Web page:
German minister plays down US threats over Nord Stream 2
Germany’s economy and energy minister Peter Altmaier has confirmed that the German government will not intervene in the completion of Nord Stream 2 in reaction to the warning letter US Ambassador to Germany Richard Grenell sent to several German companies involved in the controversial pipeline project. “Anyone who is not satisfied with our policies can send me a letter,” Altmaier said at business newspaper Handelsblatt’s annual energy summit in Berlin. Grenell’s letter, which included threats of US sanctions against companies active in the German-Russian pipeline project, did not “impress or intimidate” the German government, the minister said.
Grenell's letter, sent in mid January, included threats of sanctions against any company operating in the Russian energy export pipeline sector. German politicians, diplomats and business representatives widely regarded the move as a breach of diplomatic standards.
Energy minister Altmaier stressed that the pipeline, built by a consortium under leadership of Russian energy company Gazprom, had obtained all permits in Germany and other European countries required to finish the pipeline, which has already been under construction for several months. “This is about trust in investments made in Germany,” Altmaier said.
Nord Stream 2 has been the subject of heated debate for years. Scheduled for completion in late 2019, it would allow additional Russian gas to flow directly to Germany via the Baltic Sea. Proponents argue the pipeline is a commercial investment key to Europe's supply security, while opponents, including many of Germany’s European neighbours and partners, object to Nord Stream 2 on environmental, geopolitical and security grounds.
Altmeier argued that with European gas producers, like the Netherlands and Norway, projected to lower their output, Germany had to sound out all possible alternatives, particularly since the country’s gas demand is set to rise substantially.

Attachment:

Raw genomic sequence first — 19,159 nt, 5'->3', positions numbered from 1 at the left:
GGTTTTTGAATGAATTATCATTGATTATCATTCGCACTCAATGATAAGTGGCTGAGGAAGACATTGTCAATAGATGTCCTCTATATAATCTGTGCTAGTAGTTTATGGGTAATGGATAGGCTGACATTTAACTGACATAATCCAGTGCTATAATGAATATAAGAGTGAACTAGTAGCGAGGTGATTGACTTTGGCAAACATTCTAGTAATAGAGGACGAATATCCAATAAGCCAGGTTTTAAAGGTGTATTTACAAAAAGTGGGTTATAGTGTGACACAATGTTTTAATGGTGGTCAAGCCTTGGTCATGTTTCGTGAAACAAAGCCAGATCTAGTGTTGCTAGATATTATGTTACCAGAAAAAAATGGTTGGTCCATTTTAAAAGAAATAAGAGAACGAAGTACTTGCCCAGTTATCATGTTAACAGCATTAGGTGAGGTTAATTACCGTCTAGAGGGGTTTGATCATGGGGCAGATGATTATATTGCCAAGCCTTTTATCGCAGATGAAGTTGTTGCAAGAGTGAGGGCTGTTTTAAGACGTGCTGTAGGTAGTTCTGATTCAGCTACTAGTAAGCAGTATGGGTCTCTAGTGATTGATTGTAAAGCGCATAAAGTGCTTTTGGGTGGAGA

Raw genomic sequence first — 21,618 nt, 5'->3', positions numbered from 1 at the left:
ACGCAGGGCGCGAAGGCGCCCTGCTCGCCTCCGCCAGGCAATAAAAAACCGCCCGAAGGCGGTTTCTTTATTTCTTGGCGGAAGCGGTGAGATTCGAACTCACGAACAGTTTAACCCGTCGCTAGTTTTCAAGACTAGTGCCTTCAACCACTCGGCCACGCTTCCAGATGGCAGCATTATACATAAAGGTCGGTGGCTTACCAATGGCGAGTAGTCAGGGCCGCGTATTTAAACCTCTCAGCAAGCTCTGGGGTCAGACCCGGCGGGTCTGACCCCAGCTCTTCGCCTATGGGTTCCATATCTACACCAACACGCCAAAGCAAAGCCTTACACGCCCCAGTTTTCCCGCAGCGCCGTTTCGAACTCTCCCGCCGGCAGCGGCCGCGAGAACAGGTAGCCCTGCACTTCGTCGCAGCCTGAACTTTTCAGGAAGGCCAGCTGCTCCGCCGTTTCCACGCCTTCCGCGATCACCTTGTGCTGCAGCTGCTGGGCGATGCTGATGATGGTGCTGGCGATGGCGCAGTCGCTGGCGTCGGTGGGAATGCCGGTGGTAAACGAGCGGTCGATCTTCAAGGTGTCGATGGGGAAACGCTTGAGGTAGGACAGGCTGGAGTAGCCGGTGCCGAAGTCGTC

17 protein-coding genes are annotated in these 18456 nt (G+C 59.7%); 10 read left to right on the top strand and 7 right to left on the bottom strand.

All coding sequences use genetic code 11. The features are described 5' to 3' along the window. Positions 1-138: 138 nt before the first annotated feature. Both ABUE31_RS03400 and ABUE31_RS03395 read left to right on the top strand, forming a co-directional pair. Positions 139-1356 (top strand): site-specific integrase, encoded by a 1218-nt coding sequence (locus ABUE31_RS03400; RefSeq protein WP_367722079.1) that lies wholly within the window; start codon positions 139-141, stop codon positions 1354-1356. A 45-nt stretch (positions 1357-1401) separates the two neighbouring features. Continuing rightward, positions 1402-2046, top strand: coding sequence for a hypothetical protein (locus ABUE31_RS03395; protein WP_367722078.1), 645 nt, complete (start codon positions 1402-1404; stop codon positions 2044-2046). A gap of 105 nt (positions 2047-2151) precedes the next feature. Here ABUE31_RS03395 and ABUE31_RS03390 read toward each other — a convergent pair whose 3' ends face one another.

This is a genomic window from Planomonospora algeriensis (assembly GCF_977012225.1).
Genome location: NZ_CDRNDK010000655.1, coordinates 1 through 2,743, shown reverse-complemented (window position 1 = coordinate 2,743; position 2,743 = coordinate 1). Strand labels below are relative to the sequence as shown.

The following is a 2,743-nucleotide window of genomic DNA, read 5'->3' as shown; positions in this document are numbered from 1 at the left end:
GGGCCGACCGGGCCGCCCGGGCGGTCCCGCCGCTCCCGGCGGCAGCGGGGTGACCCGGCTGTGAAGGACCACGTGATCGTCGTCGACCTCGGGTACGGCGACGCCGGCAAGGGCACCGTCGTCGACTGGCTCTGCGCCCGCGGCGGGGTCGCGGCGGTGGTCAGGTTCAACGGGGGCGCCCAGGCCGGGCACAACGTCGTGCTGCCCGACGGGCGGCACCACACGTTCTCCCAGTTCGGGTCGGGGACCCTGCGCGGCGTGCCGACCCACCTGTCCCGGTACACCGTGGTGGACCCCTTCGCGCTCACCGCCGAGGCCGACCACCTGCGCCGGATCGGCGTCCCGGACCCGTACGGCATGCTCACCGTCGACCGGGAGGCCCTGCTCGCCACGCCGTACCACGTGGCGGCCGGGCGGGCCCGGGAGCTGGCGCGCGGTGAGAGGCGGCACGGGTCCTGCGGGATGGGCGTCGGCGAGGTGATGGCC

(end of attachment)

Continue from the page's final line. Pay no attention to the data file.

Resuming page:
The minister has said that Germany’s gas demand is set to rise to provide secured capacity amid Germany’s transition as nuclear power plants are decommissioned in line with the country’s nuclear phase-out and the subsequent decommissioning of coal plants over the next years. Altmaier said many companies were interested in investing in gas power plants in Germany, which according to the minister should not primarily be large and centralised plants but rather smaller and decentralised “peakers” that can quickly provide grid stability where this is needed.
The growing German gas demand meant that “the government will also invest in LNG terminals,” which could be used to import liquefied gas from other sources, including the US. Altmaier said, confirming remarks from last year that the “gesture to our American friends” would be implemented. The minister said he wanted to assess options for increasing US imports at an investors’ conference in February. German energy managers like Thilo Wieland of Wintershall, which is part of the Nord Stream 2 consortium, repeatedly argued that LNG from the US cannot compete on prices with Russia’s pipelines.
Speaking at the conference after minister Altmaier, Pekka Lundmark, the head of Finnish energy company Fortum, stressed that the decision about the pipeline was purely political. For German energy company Uniper, in which Fortum holds a 47 percent stake, the decision to invest in the pipeline made sense. "From commercial point of view it is entirely understandable that they are there," Lundmark said.
“By 2030, we’ll certainly still have about half of today’s capacity”
At the energy conference, Altmaier said he did not want to pre-empt the impending final report by Germany’s coal exit commission, which is due on 1 February. However, he stressed that since Germany will phase out nuclear power by the end of 2022, the end of coal “will take a longer time,” he said. “By 2030, we’ll certainly still have about half of today’s capacity,” Altmaier said, reiterating an earlier proposal that the coal phase-out would have to be reviewed around that year.
Germany could not end coal as quickly as France or Finland, where older nuclear plants will keep running and new ones are being built. By continuing to use coal, Germany “is not clinging on to old technology but acts prudently in terms of energy policy” to ensure supply security and affordable prices. “The vast majority in Germany backs a nuclear exit. So this is settled,” Altmaier said, adding that financial support for energy intensive companies and a greater opening of European energy markets had to accompany the country’s coal exit.
Asked whether the minister backs the idea of a price on carbon emissions, which had been advocated by Altmaier’s new state secretary for energy, Andreas Feicht, Altmaier said this was “a complex issue” which did not figure in the government’s coalition agreement. “There needs to be consensus on this and currently it is not on our agenda,” he said, adding that protests in France against higher petrol prices showed how delicate the issue can be politically. “We are ready to talk about this but we have to be careful. It might happen within this legislative period or in the next years.”